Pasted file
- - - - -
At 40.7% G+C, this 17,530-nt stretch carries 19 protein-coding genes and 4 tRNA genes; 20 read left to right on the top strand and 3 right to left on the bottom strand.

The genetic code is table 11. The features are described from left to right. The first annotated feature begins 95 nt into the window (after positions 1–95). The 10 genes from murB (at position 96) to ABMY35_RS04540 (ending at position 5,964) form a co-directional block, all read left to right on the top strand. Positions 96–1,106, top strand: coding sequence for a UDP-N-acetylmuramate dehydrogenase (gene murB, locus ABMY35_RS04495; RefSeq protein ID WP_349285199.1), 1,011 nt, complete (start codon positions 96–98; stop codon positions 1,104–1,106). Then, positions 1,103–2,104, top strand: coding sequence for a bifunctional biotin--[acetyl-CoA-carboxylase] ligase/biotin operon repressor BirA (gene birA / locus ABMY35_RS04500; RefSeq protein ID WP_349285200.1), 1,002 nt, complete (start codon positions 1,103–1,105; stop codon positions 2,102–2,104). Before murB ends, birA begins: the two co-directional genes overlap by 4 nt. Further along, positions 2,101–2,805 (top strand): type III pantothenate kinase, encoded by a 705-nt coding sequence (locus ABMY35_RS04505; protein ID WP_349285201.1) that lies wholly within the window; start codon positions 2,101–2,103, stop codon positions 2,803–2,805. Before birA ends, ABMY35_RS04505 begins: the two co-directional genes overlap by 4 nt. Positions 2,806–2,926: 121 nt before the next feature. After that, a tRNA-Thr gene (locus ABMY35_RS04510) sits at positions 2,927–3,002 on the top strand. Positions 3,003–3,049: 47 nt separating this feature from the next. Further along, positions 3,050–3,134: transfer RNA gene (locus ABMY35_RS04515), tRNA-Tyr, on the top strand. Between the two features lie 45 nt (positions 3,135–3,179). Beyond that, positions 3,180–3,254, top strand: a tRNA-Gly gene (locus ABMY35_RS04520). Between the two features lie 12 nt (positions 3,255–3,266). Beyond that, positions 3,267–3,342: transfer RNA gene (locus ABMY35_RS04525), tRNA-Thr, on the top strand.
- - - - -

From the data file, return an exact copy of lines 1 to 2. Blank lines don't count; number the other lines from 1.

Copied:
At 40.7% G+C, this 17,530-nt stretch carries 19 protein-coding genes and 4 tRNA genes; 20 read left to right on the top strand and 3 right to left on the bottom strand.

The genetic code is table 11. The features are described from left to right. The first annotated feature begins 95 nt into the window (after positions 1–95). The 10 genes from murB (at position 96) to ABMY35_RS04540 (ending at position 5,964) form a co-directional block, all read left to right on the top strand. Positions 96–1,106, top strand: coding sequence for a UDP-N-acetylmuramate dehydrogenase (gene murB, locus ABMY35_RS04495; RefSeq protein ID WP_349285199.1), 1,011 nt, complete (start codon positions 96–98; stop codon positions 1,104–1,106). Then, positions 1,103–2,104, top strand: coding sequence for a bifunctional biotin--[acetyl-CoA-carboxylase] ligase/biotin operon repressor BirA (gene birA / locus ABMY35_RS04500; RefSeq protein ID WP_349285200.1), 1,002 nt, complete (start codon positions 1,103–1,105; stop codon positions 2,102–2,104). Before murB ends, birA begins: the two co-directional genes overlap by 4 nt. Further along, positions 2,101–2,805 (top strand): type III pantothenate kinase, encoded by a 705-nt coding sequence (locus ABMY35_RS04505; protein ID WP_349285201.1) that lies wholly within the window; start codon positions 2,101–2,103, stop codon positions 2,803–2,805. Before birA ends, ABMY35_RS04505 begins: the two co-directional genes overlap by 4 nt. Positions 2,806–2,926: 121 nt before the next feature. After that, a tRNA-Thr gene (locus ABMY35_RS04510) sits at positions 2,927–3,002 on the top strand. Positions 3,003–3,049: 47 nt separating this feature from the next. Further along, positions 3,050–3,134: transfer RNA gene (locus ABMY35_RS04515), tRNA-Tyr, on the top strand. Between the two features lie 45 nt (positions 3,135–3,179). Beyond that, positions 3,180–3,254, top strand: a tRNA-Gly gene (locus ABMY35_RS04520). Between the two features lie 12 nt (positions 3,255–3,266). Beyond that, positions 3,267–3,342: transfer RNA gene (locus ABMY35_RS04525), tRNA-Thr, on the top strand.